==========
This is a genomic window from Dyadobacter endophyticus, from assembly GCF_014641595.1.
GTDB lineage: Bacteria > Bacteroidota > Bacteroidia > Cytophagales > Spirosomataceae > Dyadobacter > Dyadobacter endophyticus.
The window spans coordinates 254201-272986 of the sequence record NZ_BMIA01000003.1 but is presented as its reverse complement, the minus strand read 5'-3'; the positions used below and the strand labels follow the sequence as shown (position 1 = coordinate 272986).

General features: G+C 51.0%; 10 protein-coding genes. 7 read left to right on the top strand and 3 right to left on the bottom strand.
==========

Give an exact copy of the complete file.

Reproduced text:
This is a genomic window from Dyadobacter endophyticus, from assembly GCF_014641595.1.
GTDB lineage: Bacteria > Bacteroidota > Bacteroidia > Cytophagales > Spirosomataceae > Dyadobacter > Dyadobacter endophyticus.
The window spans coordinates 254201-272986 of the sequence record NZ_BMIA01000003.1 but is presented as its reverse complement, the minus strand read 5'-3'; the positions used below and the strand labels follow the sequence as shown (position 1 = coordinate 272986).

General features: G+C 51.0%; 10 protein-coding genes. 7 read left to right on the top strand and 3 right to left on the bottom strand.